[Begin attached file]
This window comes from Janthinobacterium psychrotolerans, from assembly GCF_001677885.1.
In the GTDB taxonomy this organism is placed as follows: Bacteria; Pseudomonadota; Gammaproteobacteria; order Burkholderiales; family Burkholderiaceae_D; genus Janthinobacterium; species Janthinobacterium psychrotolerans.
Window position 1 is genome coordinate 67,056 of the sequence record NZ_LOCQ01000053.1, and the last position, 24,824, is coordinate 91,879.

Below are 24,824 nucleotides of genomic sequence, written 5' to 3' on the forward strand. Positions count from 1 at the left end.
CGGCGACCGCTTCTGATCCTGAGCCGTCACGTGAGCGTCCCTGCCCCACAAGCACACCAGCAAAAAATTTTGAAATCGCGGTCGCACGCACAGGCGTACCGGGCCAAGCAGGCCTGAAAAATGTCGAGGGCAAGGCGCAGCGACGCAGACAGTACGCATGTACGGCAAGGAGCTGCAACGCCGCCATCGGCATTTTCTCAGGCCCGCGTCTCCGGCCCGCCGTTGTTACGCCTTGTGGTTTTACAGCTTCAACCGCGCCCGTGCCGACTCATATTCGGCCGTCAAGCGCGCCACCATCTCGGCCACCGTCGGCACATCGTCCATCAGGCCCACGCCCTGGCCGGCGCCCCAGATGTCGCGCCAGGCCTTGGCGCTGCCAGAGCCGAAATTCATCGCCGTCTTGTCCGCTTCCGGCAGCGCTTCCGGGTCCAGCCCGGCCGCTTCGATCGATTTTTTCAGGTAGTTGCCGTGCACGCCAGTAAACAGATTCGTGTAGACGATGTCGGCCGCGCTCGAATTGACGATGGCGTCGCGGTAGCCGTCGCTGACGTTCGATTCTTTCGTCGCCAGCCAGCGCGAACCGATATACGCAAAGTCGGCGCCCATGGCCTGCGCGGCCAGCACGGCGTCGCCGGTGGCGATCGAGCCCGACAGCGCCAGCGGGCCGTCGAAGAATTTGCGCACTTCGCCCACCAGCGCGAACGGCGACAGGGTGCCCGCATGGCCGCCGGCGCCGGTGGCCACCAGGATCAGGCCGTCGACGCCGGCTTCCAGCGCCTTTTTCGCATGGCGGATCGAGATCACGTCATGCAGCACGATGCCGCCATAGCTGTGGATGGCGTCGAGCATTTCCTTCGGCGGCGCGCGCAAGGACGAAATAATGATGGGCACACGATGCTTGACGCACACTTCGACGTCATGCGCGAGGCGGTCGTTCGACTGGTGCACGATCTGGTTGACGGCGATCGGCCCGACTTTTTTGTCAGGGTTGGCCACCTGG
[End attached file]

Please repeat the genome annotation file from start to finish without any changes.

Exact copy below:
This window comes from Janthinobacterium psychrotolerans, from assembly GCF_001677885.1.
In the GTDB taxonomy this organism is placed as follows: Bacteria; Pseudomonadota; Gammaproteobacteria; order Burkholderiales; family Burkholderiaceae_D; genus Janthinobacterium; species Janthinobacterium psychrotolerans.
Window position 1 is genome coordinate 67,056 of the sequence record NZ_LOCQ01000053.1, and the last position, 24,824, is coordinate 91,879.

Below are 24,824 nucleotides of genomic sequence, written 5' to 3' on the forward strand. Positions count from 1 at the left end.
CGGCGACCGCTTCTGATCCTGAGCCGTCACGTGAGCGTCCCTGCCCCACAAGCACACCAGCAAAAAATTTTGAAATCGCGGTCGCACGCACAGGCGTACCGGGCCAAGCAGGCCTGAAAAATGTCGAGGGCAAGGCGCAGCGACGCAGACAGTACGCATGTACGGCAAGGAGCTGCAACGCCGCCATCGGCATTTTCTCAGGCCCGCGTCTCCGGCCCGCCGTTGTTACGCCTTGTGGTTTTACAGCTTCAACCGCGCCCGTGCCGACTCATATTCGGCCGTCAAGCGCGCCACCATCTCGGCCACCGTCGGCACATCGTCCATCAGGCCCACGCCCTGGCCGGCGCCCCAGATGTCGCGCCAGGCCTTGGCGCTGCCAGAGCCGAAATTCATCGCCGTCTTGTCCGCTTCCGGCAGCGCTTCCGGGTCCAGCCCGGCCGCTTCGATCGATTTTTTCAGGTAGTTGCCGTGCACGCCAGTAAACAGATTCGTGTAGACGATGTCGGCCGCGCTCGAATTGACGATGGCGTCGCGGTAGCCGTCGCTGACGTTCGATTCTTTCGTCGCCAGCCAGCGCGAACCGATATACGCAAAGTCGGCGCCCATGGCCTGCGCGGCCAGCACGGCGTCGCCGGTGGCGATCGAGCCCGACAGCGCCAGCGGGCCGTCGAAGAATTTGCGCACTTCGCCCACCAGCGCGAACGGCGACAGGGTGCCCGCATGGCCGCCGGCGCCGGTGGCCACCAGGATCAGGCCGTCGACGCCGGCTTCCAGCGCCTTTTTCGCATGGCGGATCGAGATCACGTCATGCAGCACGATGCCGCCATAGCTGTGGATGGCGTCGAGCATTTCCTTCGGCGGCGCGCGCAAGGACGAAATAATGATGGGCACACGATGCTTGACGCACACTTCGACGTCATGCGCGAGGCGGTCGTTCGACTGGTGCACGATCTGGTTGACGGCGATCGGCCCGACTTTTTTGTCAGGGTTGGCCACCTGG